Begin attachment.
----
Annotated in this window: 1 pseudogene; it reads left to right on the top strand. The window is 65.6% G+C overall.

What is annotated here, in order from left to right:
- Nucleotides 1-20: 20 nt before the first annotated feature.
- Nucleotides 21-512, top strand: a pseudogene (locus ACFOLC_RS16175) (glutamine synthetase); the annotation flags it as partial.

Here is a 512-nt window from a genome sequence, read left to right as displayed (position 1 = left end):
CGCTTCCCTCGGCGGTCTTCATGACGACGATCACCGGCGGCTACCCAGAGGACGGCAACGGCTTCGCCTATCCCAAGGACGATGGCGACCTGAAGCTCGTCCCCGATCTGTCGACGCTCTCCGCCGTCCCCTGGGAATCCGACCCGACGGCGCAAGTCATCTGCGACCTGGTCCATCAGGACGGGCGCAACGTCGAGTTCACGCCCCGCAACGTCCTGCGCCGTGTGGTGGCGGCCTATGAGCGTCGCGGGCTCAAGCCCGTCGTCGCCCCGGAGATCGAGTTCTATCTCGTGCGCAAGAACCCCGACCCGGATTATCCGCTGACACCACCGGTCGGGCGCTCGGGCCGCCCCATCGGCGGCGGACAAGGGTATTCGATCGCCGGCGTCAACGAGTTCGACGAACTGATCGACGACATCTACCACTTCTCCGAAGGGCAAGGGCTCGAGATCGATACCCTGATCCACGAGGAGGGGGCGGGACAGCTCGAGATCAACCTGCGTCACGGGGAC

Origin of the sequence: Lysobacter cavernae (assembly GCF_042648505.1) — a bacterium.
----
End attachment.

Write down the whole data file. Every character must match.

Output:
Annotated in this window: 1 pseudogene; it reads left to right on the top strand. The window is 65.6% G+C overall.

What is annotated here, in order from left to right:
- Nucleotides 1-20: 20 nt before the first annotated feature.
- Nucleotides 21-512, top strand: a pseudogene (locus ACFOLC_RS16175) (glutamine synthetase); the annotation flags it as partial.

Here is a 512-nt window from a genome sequence, read left to right as displayed (position 1 = left end):
CGCTTCCCTCGGCGGTCTTCATGACGACGATCACCGGCGGCTACCCAGAGGACGGCAACGGCTTCGCCTATCCCAAGGACGATGGCGACCTGAAGCTCGTCCCCGATCTGTCGACGCTCTCCGCCGTCCCCTGGGAATCCGACCCGACGGCGCAAGTCATCTGCGACCTGGTCCATCAGGACGGGCGCAACGTCGAGTTCACGCCCCGCAACGTCCTGCGCCGTGTGGTGGCGGCCTATGAGCGTCGCGGGCTCAAGCCCGTCGTCGCCCCGGAGATCGAGTTCTATCTCGTGCGCAAGAACCCCGACCCGGATTATCCGCTGACACCACCGGTCGGGCGCTCGGGCCGCCCCATCGGCGGCGGACAAGGGTATTCGATCGCCGGCGTCAACGAGTTCGACGAACTGATCGACGACATCTACCACTTCTCCGAAGGGCAAGGGCTCGAGATCGATACCCTGATCCACGAGGAGGGGGCGGGACAGCTCGAGATCAACCTGCGTCACGGGGAC

Origin of the sequence: Lysobacter cavernae (assembly GCF_042648505.1) — a bacterium.